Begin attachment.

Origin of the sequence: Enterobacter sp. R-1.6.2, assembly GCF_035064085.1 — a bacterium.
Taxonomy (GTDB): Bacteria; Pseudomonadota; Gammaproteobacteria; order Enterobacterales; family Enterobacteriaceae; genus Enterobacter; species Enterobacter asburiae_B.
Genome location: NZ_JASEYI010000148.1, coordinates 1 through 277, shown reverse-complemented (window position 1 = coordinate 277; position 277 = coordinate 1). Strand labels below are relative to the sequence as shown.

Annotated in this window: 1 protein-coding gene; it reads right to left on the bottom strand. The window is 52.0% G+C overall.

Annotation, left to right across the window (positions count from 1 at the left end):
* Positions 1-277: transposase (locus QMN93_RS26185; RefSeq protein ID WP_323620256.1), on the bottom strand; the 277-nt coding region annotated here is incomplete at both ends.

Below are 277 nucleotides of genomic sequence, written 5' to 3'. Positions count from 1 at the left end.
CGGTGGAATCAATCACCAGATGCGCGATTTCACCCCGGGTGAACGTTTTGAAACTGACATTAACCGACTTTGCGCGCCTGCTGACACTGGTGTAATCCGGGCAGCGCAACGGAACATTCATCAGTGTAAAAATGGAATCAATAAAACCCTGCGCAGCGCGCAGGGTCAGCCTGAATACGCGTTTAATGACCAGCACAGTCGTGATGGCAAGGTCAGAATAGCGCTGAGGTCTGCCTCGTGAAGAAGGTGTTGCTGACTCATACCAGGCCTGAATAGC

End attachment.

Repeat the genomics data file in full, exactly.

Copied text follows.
Origin of the sequence: Enterobacter sp. R-1.6.2, assembly GCF_035064085.1 — a bacterium.
Taxonomy (GTDB): Bacteria; Pseudomonadota; Gammaproteobacteria; order Enterobacterales; family Enterobacteriaceae; genus Enterobacter; species Enterobacter asburiae_B.
Genome location: NZ_JASEYI010000148.1, coordinates 1 through 277, shown reverse-complemented (window position 1 = coordinate 277; position 277 = coordinate 1). Strand labels below are relative to the sequence as shown.

Annotated in this window: 1 protein-coding gene; it reads right to left on the bottom strand. The window is 52.0% G+C overall.

Annotation, left to right across the window (positions count from 1 at the left end):
* Positions 1-277: transposase (locus QMN93_RS26185; RefSeq protein ID WP_323620256.1), on the bottom strand; the 277-nt coding region annotated here is incomplete at both ends.

Below are 277 nucleotides of genomic sequence, written 5' to 3'. Positions count from 1 at the left end.
CGGTGGAATCAATCACCAGATGCGCGATTTCACCCCGGGTGAACGTTTTGAAACTGACATTAACCGACTTTGCGCGCCTGCTGACACTGGTGTAATCCGGGCAGCGCAACGGAACATTCATCAGTGTAAAAATGGAATCAATAAAACCCTGCGCAGCGCGCAGGGTCAGCCTGAATACGCGTTTAATGACCAGCACAGTCGTGATGGCAAGGTCAGAATAGCGCTGAGGTCTGCCTCGTGAAGAAGGTGTTGCTGACTCATACCAGGCCTGAATAGC